Following Monday’s sudden retirement/pushing out of longtime MSNBC pundit Chris Matthews after a plethora of recent negative headlines, Hardball still needed someone to see it through to the end. Frequent fill-in host Steve Kornacki was left to soldier on and, while he did, emotions were high.
Matthews’s alleged indiscretions were inappropriate and unacceptable. Then-Daily Caller reporter Amber Athey reported one disturbing allegation after another in late 2017. And yet, MSNBC stayed away and kept Matthews aboard.
That aside, Kornacki handled Monday night with command, genuine (and heartbreaking) emotion, and honest professionalism.
After the first commercial break, a stunned Kornacki appeared only for a few moments before tossing to another one, but not before telling viewers that he was struggling:
Um, that was a lot to take in just now, I’m sure, and I’m sure you’re still absorbing that and I am, too — Chris Mathews is a giant. He’s a legend. It’s been an honor for me to work with him, to sit in here on occasion and I know how much you meant to him and I know how much he meant to you, and I think you’re going to miss him and I know I’m going to. We’re not going to have any bells or whistles here. We do have to fill the rest of this hour. We’re going to take a quick break and come back with the day’s news.
Throughout the show, panelists prefaced their takes on the other news of the day with thanks to Matthews.
Kornacki reemphasized at the end of his first panel that he wanted to “just level with the audience” that “I know where your mind is” and where “my mind is as well.” But he would carry on because “[t]hat’s how the world works.” Again, the epitome of professionalism.
Voto Latino’s Maria Teresa Kumar told of how “[i]t’s almost to the day ten years ago when I first appeared on Super Tuesday and he interviewed me and he wanted to talk about the Latino vote and I have to say his veracity for wanting information, for his curiosity, and for giving this kid a shot, I — I’m forever grateful to him.”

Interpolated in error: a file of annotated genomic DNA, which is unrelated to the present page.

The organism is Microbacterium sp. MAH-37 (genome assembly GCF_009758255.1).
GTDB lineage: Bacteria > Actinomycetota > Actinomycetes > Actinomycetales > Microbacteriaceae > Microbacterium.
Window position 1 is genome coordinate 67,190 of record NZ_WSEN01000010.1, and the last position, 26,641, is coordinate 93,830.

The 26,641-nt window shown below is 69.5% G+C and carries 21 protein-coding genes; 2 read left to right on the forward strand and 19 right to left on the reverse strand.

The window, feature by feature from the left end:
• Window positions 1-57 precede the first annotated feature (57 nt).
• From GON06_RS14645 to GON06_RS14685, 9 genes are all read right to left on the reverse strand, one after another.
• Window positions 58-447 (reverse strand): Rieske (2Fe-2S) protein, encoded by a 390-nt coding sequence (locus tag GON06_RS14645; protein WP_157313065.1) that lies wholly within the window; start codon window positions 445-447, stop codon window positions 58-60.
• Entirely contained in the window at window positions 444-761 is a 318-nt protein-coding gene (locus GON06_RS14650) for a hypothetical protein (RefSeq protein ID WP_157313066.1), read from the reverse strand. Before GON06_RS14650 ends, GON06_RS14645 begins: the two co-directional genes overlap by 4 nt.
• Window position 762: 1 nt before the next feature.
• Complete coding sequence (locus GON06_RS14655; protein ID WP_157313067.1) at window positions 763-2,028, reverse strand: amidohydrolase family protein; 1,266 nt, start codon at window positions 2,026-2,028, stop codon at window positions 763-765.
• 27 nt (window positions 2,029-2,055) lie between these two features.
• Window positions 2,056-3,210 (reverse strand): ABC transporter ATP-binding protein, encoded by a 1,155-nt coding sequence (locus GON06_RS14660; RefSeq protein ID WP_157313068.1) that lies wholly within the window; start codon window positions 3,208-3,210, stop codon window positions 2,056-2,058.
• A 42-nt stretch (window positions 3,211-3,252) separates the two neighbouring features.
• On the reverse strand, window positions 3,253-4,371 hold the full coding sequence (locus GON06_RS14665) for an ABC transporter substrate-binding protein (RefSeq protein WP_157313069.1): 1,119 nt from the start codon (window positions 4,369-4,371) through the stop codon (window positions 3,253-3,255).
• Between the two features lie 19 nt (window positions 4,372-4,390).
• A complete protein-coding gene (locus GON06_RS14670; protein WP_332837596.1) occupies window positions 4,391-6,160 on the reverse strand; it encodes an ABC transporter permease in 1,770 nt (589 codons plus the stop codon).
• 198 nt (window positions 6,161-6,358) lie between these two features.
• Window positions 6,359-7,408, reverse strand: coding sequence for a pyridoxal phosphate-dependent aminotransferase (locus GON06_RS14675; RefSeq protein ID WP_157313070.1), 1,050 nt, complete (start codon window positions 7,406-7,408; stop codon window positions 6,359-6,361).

And then there was both Kornacki and The Washington Post’s Eugene Scott (click “expand”):
SCOTT: Within weeks of starting at The Washington Post, Chris had me on Hardball to about identity politics issues related to race and, quite frankly millennials as well. So it’s really important and valuable for him to acknowledge that a generational shift has happened and a new day has come and wanted to provide more opportunities of politicos and journalists and media analysts to have an opportunity to tell the story of where our nation is going.
KORNACKI: Just as a viewer for years, I was a viewer before I was a guest anchor for this show and I just — he — he loved bringing new people on. I could see he loved hearing different stories and just trying to understand people. It’s what always came through to me. Okay, the other thing that came through with me with Chris was he loved politics and politics is in the air tonight, so let’s — let’s talk a little about that.
But it was Kornacki’s closing, a career eulogy that was emotional and heartbreaking as he spoke about a man he’s looked up to.